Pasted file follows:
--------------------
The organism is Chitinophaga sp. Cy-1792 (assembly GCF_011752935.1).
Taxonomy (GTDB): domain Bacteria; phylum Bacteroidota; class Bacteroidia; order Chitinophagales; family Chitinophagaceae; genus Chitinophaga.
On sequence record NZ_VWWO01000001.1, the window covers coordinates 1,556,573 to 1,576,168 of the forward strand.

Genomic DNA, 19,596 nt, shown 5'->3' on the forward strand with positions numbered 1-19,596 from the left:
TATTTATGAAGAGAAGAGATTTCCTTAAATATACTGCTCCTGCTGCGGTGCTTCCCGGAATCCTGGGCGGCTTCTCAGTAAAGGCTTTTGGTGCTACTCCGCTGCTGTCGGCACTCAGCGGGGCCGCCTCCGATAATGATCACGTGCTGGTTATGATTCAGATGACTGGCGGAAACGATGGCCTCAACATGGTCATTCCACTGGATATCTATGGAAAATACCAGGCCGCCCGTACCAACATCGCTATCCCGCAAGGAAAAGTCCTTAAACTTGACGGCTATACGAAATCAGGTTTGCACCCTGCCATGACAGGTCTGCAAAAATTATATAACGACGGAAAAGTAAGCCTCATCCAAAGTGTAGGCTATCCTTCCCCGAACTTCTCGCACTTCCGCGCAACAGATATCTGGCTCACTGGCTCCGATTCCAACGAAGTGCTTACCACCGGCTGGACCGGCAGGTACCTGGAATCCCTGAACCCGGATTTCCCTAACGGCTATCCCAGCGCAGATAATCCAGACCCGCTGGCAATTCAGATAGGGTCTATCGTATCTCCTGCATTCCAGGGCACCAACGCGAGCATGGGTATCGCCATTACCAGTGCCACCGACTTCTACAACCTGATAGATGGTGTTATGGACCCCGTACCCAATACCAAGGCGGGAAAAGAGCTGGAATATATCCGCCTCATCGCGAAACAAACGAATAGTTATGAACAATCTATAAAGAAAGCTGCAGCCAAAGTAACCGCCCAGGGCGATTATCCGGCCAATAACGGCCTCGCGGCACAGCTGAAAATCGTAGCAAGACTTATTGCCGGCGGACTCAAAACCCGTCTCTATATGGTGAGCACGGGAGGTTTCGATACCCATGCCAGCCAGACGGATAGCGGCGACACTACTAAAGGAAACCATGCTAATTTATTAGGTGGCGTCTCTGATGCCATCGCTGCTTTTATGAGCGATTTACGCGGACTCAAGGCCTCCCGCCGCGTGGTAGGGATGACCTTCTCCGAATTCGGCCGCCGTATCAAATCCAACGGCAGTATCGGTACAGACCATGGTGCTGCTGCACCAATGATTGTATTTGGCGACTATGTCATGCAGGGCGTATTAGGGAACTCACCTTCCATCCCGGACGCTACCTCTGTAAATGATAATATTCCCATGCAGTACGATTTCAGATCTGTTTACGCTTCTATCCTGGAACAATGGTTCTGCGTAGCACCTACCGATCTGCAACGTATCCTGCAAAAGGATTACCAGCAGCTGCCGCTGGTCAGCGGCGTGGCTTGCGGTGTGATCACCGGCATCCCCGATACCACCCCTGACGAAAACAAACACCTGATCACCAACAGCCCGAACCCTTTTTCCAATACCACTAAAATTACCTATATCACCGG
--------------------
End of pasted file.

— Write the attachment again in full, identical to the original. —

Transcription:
The organism is Chitinophaga sp. Cy-1792 (assembly GCF_011752935.1).
Taxonomy (GTDB): domain Bacteria; phylum Bacteroidota; class Bacteroidia; order Chitinophagales; family Chitinophagaceae; genus Chitinophaga.
On sequence record NZ_VWWO01000001.1, the window covers coordinates 1,556,573 to 1,576,168 of the forward strand.

Genomic DNA, 19,596 nt, shown 5'->3' on the forward strand with positions numbered 1-19,596 from the left:
TATTTATGAAGAGAAGAGATTTCCTTAAATATACTGCTCCTGCTGCGGTGCTTCCCGGAATCCTGGGCGGCTTCTCAGTAAAGGCTTTTGGTGCTACTCCGCTGCTGTCGGCACTCAGCGGGGCCGCCTCCGATAATGATCACGTGCTGGTTATGATTCAGATGACTGGCGGAAACGATGGCCTCAACATGGTCATTCCACTGGATATCTATGGAAAATACCAGGCCGCCCGTACCAACATCGCTATCCCGCAAGGAAAAGTCCTTAAACTTGACGGCTATACGAAATCAGGTTTGCACCCTGCCATGACAGGTCTGCAAAAATTATATAACGACGGAAAAGTAAGCCTCATCCAAAGTGTAGGCTATCCTTCCCCGAACTTCTCGCACTTCCGCGCAACAGATATCTGGCTCACTGGCTCCGATTCCAACGAAGTGCTTACCACCGGCTGGACCGGCAGGTACCTGGAATCCCTGAACCCGGATTTCCCTAACGGCTATCCCAGCGCAGATAATCCAGACCCGCTGGCAATTCAGATAGGGTCTATCGTATCTCCTGCATTCCAGGGCACCAACGCGAGCATGGGTATCGCCATTACCAGTGCCACCGACTTCTACAACCTGATAGATGGTGTTATGGACCCCGTACCCAATACCAAGGCGGGAAAAGAGCTGGAATATATCCGCCTCATCGCGAAACAAACGAATAGTTATGAACAATCTATAAAGAAAGCTGCAGCCAAAGTAACCGCCCAGGGCGATTATCCGGCCAATAACGGCCTCGCGGCACAGCTGAAAATCGTAGCAAGACTTATTGCCGGCGGACTCAAAACCCGTCTCTATATGGTGAGCACGGGAGGTTTCGATACCCATGCCAGCCAGACGGATAGCGGCGACACTACTAAAGGAAACCATGCTAATTTATTAGGTGGCGTCTCTGATGCCATCGCTGCTTTTATGAGCGATTTACGCGGACTCAAGGCCTCCCGCCGCGTGGTAGGGATGACCTTCTCCGAATTCGGCCGCCGTATCAAATCCAACGGCAGTATCGGTACAGACCATGGTGCTGCTGCACCAATGATTGTATTTGGCGACTATGTCATGCAGGGCGTATTAGGGAACTCACCTTCCATCCCGGACGCTACCTCTGTAAATGATAATATTCCCATGCAGTACGATTTCAGATCTGTTTACGCTTCTATCCTGGAACAATGGTTCTGCGTAGCACCTACCGATCTGCAACGTATCCTGCAAAAGGATTACCAGCAGCTGCCGCTGGTCAGCGGCGTGGCTTGCGGTGTGATCACCGGCATCCCCGATACCACCCCTGACGAAAACAAACACCTGATCACCAACAGCCCGAACCCTTTTTCCAATACCACTAAAATTACCTATATCACCGG